what is the best diet for rheumatoid arthritis?

What is the best diet for Rheumatoid Arthritis?

I did some research on this question “What is the best diet for Rheumatoid Arthritis?” because once you are diagnosed you want to find anything that will reduce your inflammation and diet is an obvious choice to consider.

What I must emphasise is that there is no one perfect diet that suits everyone. I see food as fuel and like cars we all need the right fuel to work healthily and efficiently. Our genetic predispositions lead us to different food preferences and intolerances these must be considered when considering dietary changes.

Another key consideration is that short term inflammation is a healthy and protective response from the body. It is long term inflammation that transmutes into long term chronic disease.

Finally, ideas on nutrition are a movable feast if you can forgive the pun…, they can change and evolve. The best information is how your body responds so always listen to that above anything else. Each diet listed below offers anti-inflammatory benefits.

I put these ideas forward for you to make a choice, I have no opinion as to the one that is “best” because I recognise that each person needs to make their own choice.


This is similar to the Mediterranean diet; it involves eating

  • Fatty fish – salmon, trout and sardines
  • High Fat oils – olive and avocado
  • Vegetables
  • Fruit
  • Nuts
  • Green Tea
  • Spices

It does not include white carbs, processed meats or snacks and alcohol


This diet is popular for many people and includes

  • fish – salmon, trout and sardines 2 x 140g cooked weight per week,
  • vegetables – eat the rainbow to maximise the number of phytonutrients in each meal as well as making an attractive plate of food! Due to soil depletion vegetables do not have the same level of nutrients aim for 10 a day
  • Wholegrains plus non starchy vegetables are important components of managing blood sugar levels. Eat colourful vegetables, limit fruits and include wholegrains for fibre content. This keeps the glycaemic load low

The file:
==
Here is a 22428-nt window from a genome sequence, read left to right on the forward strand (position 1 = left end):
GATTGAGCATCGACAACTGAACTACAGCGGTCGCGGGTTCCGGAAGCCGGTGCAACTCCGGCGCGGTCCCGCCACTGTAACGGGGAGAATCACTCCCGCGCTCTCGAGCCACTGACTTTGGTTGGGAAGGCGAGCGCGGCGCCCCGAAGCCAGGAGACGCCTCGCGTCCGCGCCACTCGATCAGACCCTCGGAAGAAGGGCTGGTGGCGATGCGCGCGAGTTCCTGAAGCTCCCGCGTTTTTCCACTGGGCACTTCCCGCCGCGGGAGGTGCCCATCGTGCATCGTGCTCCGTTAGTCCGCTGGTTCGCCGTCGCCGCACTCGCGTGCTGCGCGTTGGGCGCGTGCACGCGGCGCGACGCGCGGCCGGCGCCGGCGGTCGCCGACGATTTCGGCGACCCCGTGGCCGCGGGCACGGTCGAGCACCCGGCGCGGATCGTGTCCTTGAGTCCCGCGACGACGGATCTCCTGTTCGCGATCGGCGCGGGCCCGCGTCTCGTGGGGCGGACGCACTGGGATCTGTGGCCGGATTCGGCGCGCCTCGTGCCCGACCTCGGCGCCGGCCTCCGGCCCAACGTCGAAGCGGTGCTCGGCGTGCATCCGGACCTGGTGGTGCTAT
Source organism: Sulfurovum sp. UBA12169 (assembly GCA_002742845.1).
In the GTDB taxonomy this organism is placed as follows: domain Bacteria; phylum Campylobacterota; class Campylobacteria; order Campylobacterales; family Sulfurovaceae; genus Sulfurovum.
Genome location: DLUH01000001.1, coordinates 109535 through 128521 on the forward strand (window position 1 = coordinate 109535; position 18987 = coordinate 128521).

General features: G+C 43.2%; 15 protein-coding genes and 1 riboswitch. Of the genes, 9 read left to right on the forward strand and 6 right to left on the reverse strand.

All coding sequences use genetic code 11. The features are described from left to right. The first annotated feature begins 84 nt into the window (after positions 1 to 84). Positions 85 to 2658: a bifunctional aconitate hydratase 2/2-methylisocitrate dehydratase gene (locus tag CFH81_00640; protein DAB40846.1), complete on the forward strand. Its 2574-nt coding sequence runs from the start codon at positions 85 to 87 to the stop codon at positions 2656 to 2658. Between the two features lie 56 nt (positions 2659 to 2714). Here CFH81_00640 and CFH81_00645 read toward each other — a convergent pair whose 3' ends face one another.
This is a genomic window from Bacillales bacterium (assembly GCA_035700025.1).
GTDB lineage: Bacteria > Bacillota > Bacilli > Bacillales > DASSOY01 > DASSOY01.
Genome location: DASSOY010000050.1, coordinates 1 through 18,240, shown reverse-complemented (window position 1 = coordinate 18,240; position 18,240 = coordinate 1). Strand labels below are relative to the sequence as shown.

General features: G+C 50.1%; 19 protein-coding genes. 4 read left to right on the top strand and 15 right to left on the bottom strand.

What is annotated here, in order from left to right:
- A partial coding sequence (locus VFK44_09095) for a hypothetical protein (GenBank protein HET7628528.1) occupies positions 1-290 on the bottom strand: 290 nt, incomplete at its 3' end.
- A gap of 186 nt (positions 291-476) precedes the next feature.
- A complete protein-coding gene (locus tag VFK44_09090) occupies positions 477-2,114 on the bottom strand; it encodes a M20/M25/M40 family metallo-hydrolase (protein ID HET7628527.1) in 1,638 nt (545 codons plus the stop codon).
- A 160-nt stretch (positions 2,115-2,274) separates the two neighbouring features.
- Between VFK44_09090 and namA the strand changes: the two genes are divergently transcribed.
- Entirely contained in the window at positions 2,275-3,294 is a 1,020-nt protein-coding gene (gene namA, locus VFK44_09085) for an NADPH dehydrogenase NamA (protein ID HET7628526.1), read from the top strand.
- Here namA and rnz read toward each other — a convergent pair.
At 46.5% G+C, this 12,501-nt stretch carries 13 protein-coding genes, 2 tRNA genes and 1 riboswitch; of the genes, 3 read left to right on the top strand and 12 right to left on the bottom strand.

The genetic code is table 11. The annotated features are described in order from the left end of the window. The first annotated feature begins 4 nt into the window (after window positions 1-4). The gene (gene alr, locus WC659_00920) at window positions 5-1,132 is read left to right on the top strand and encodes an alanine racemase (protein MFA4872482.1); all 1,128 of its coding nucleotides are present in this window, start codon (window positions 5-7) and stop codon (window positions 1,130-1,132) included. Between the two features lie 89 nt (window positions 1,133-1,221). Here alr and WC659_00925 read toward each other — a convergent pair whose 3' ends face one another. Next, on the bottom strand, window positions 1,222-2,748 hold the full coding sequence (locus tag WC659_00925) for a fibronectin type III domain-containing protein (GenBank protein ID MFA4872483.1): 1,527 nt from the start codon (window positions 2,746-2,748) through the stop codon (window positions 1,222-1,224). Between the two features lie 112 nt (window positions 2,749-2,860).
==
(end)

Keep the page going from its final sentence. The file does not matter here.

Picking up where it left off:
• nuts
  • quality cold-pressed olive oil


This diet is based on our ancestors eating habits and so is called the Caveman’s Diet

  • Here meat (not red) is included
  • No cultivated grains
  • Vegetables
  • Fruit


  • Animal products
  • Meat
  • Eggs
  • Theoretically milk, cheese but it seems most people don’t choose these options


Celiac disease is the autoimmune condition caused by inability to process gluten. Gluten activates inflammatory responses for many people. When we have a problem with gluten the body identifies gluten as an invader and will defend against it, creating inflammatory responses.

Sadly, once we have one autoimmune disease, we are more susceptible to another. If you are diagnosed with Rheumatoid Arthritis then it is a good idea to get the Celiac test done. You will recognise the symptoms depression, sore joints, fatigue plus lots of aches and pains

Aside from the inflammatory response, gluten prevents you from absorbing nutrients. You become ill because you cannot get the vital nutrients you need.

Gluten takes about nine months to get out of the system. But, don’t worry you will feel better much quicker than that, when I gave up gluten I felt better within a week and continued to improve for a long time.

New research suggests that all grains and even milk products have different types of gluten proteins; this is why some people find themselves intolerant or sensitive to dairy as well as grains.

So, I think gluten and dairy have to be considered carefully when you have Rheumatoid Arthritis because of the inflammation factor. You are aiming to reduce inflammation as much as possible to minimise the number of flares you get. Nothing is definitive so this may be relevant for some but not for others.

Other reasons to review your food choices

If you are at a higher weight this is extra pressure on your body and joints which makes pain and mobility issues more likely. In addition, excess levels of inflammatory messengers are produced which ultimately result in diabetes and insulin issues.

Omega fatty acids are important but only supportive if the ratios are correct, focus on Omega 3 rich foods, the Omega 6 fatty acids like sunflower or grapeseed oils should be limited because they are more pro-inflammatory than Omega 3 foods. Look to olives, nuts and fatty fish.

High sugar / fructose corn syrup consumption leads you to insulin resistance, diabetes and obesity

The correct diet for you, whilst not curative in terms of Rheumatoid Arthritis does enable you to stay as healthy as possible. A good diet enables you to have good energy levels, maintain a healthy weight and immune system and reduce inflammation as well as supporting your mental and emotional health.